We also have to adjust the pressurization system - Using the Cabin Alt setting knob, you lower the cabin altitude until it reads 0.

    The tutorial instructs us to maintain 250 KIAS below FL200. So we reduce power slightly to maintain this airspeed, whilst still descending at 1800 fpm. A note about speed management - it is not difficult in this little aircraft at all, it won’t run away with you.

    At FL100, we are instructed to decelerate further to 240 KIAS, again no problem there at all. Following this profile, we arrive at just about 20nm away from Manchester VOR as the tutorial indicates.

    Now that we have leveled off at 3000 feet we start to prepare for the approach and landing phase. We again turn on the APU in the same way we did before departure. We now enter the landing runway course into both course selectors on the main panel. The ILS frequency is 108.90, so we enter that into both NAV 1 and 2.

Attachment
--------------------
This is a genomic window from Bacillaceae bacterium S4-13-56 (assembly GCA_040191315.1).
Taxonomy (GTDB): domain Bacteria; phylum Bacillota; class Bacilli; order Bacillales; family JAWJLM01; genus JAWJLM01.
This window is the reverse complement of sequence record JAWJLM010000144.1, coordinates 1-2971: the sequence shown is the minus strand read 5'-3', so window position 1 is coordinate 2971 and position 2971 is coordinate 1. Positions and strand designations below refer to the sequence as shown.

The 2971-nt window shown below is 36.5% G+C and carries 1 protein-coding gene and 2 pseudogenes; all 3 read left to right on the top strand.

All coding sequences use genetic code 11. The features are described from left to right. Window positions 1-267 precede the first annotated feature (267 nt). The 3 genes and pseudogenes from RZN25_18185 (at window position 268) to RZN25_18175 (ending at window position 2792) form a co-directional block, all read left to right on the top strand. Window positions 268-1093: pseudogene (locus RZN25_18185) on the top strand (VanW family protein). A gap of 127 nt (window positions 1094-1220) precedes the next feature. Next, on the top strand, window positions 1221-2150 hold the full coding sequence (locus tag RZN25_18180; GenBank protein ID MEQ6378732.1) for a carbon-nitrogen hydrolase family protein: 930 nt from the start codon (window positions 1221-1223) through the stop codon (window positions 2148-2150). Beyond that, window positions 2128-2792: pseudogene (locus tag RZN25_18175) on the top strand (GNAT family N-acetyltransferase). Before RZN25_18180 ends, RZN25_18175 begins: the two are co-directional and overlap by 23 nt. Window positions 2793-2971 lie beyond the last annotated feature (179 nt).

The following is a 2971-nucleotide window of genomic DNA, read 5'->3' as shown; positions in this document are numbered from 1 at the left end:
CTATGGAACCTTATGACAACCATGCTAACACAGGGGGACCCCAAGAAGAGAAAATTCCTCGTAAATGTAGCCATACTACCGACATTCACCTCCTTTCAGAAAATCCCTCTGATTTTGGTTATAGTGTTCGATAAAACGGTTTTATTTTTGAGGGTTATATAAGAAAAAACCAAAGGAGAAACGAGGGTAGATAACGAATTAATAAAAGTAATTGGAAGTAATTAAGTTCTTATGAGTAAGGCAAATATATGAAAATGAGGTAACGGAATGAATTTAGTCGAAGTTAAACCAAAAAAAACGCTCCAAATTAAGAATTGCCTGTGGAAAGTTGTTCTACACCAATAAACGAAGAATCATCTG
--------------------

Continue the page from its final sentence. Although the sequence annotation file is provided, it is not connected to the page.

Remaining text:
Just to make sure that we have enough engine performance should a go around be required, we turn on the APU Air switch but turn pack 1 off. We also turn the four engine air switches off.

    We keep 240 knots until around 15nm from the airport, at which time the aircraft will start to intercept the localizer. This is where we begin to decelerate and configure for landing. I initially frowned on this, but it quickly became clear that just as easily as the aircraft performed during the descent, attaining the correct speed for approach and landing, in this case 120 KIAS, was a breeze, not difficult at all.